Small crescent-shaped leather pieces, or bellies 34, are nailed to edges of the tree side members to relieve discomfort from the hard edges. Alternatively, the saddle tree could be provided with rubber edges. Then, the entire web seat can be covered with a muslin or similar undercover, and provided with padding or cushioning. The traditional, old-style pad is formed of wool, but conventional seat cushions are now formed of rubber foam or resilient plastic foam.
In this embodiment, the pad or cushion 36 (FIG. 4) is made of a silicone dielectric gel, such as Sylgard 527 as obtained from Dow Corning. This is a two-component silicone gel, and is often used for potting electrical or electronic components. For this pad, a pattern is made of a convenient material, such as foamed urethane. Then a negative form or mold is made, and the two components of the gel are mixed together and poured into the mold. When the gel sets, it is removed from the mold and is ready to be installed as the pad or cushion. The cushion is preferably about a half-inch thick, and covers the entire seat area, as illustrated. Thereafter a sheet of thin muslin or other cloth is stretched over it and affixed to the tree 10. The last covering for the seat is a leather cover 40, preferably either pigskin or calfskin.
As shown in FIGS. 5, 6 and 7, leather skirts 44 as well as left and right panels 46, 48 are provided. The panels are shaped to cushion the back of the horse from the saddle tree 10, and hence are placed beneath the respective tree frame side members 12 and 14. The traditional panel is made of two layers of hide filled either with wool or with cut pieces of plastic resilient foam. However, in a preferred embodiment the silicone gel is used as the cushioning material 52 in the panels as shown in cross section in FIG. 7.
FIG. 8 shows the various layers of the saddle seat, with the web 22 connected from the head or bow 18 to the cantle 16, the transverse back web 30 over the longitudinal web 22, the straining canvas 32 on the back web 30, and the gel cushion 36 supported on the seat base defined by the webs and the straining canvas. Here there is a thin coating 42 of neoprene on the cushion, which facilitates handling and installation, taking account of the surface tackiness of the gel material. FIG. 8 finally shows the muslin cloth cover 38 followed by the supple pigskin as calfskin outer covering 40.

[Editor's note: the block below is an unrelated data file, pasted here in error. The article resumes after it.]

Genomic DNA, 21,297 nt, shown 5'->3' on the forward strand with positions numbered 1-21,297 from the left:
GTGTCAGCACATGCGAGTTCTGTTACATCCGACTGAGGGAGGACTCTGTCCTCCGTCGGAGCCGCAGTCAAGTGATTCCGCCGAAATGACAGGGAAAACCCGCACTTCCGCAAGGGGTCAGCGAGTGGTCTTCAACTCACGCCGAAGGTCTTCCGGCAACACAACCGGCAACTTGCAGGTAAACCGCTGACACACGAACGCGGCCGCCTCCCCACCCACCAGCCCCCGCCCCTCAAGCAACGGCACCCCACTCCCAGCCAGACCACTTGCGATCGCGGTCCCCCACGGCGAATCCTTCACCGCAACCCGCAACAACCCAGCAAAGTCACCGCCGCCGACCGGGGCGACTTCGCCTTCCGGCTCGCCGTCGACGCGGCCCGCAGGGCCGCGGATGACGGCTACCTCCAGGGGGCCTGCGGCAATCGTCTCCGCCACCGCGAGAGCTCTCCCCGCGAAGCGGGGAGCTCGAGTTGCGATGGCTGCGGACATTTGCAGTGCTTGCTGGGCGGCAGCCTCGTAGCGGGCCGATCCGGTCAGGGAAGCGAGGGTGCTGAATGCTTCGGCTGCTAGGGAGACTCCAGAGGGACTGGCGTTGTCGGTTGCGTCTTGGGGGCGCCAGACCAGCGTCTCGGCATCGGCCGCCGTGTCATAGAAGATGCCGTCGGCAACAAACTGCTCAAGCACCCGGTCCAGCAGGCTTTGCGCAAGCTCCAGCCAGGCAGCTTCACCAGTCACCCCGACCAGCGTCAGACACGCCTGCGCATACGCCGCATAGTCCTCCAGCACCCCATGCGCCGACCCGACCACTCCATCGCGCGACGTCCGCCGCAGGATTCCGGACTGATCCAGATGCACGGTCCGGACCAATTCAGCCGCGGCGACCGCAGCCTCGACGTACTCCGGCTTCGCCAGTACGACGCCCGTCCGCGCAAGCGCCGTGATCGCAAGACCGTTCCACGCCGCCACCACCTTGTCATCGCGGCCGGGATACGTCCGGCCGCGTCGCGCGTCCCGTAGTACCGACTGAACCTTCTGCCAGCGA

Girth straps 50 are shown in FIGS. 5 and 6.
The silicone gel employed here as the cushion 36 and optionally also as the panels 46, 48 has important attributes that make it far superior to other materials, and especially superior to foam, for equestrian saddles.
The silicone dielectric gel has a high absorbency of kinetic energy, and hence absorbs shock and bounce of the rider on the saddle. This not only provides a safer and more comfortable ride, but prevents shock forces from being amplified and transmitted to the horse. Also, this gel material is resiliently displaceable both vertically and laterally. This feature serves to distribute the rider's sitting weight evenly over the contact area of the saddle. By contrast, foam cushions compress vertically only, and develop pressure concentrations at the center of the contact area.
Likewise gel padded panels have similar attributes of absorbing of shock forces and bounce, and spreading the weight of the saddle and rider evenly over the back of the horse. This avoids pressure concentrations between the saddle tree and the horse's withers where the saddle rests and prevents bruises and other injuries to the horse that can result from the pressure of the saddle.
While the invention has been described in detail with reference to a preferred embodiment, it should be understood that the invention is not limited to that precise embodiment. Rather, many modifications and variations will present themselves to those skilled in the art without departing from the scope and spirit of this invention, as defined in the appended claims:
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|U.S. Classification||54/44.5, 54/44.7|
|Cooperative Classification||B68C1/025, B68C1/02|
|European Classification||B68C1/02B, B68C1/02|
|Oct 15, 1996||REMI||Maintenance fee reminder mailed|
|Mar 9, 1997||LAPS||Lapse for failure to pay maintenance fees|
|May 20, 1997||FP||Expired due to failure to pay maintenance fee|
Effective date: 19970312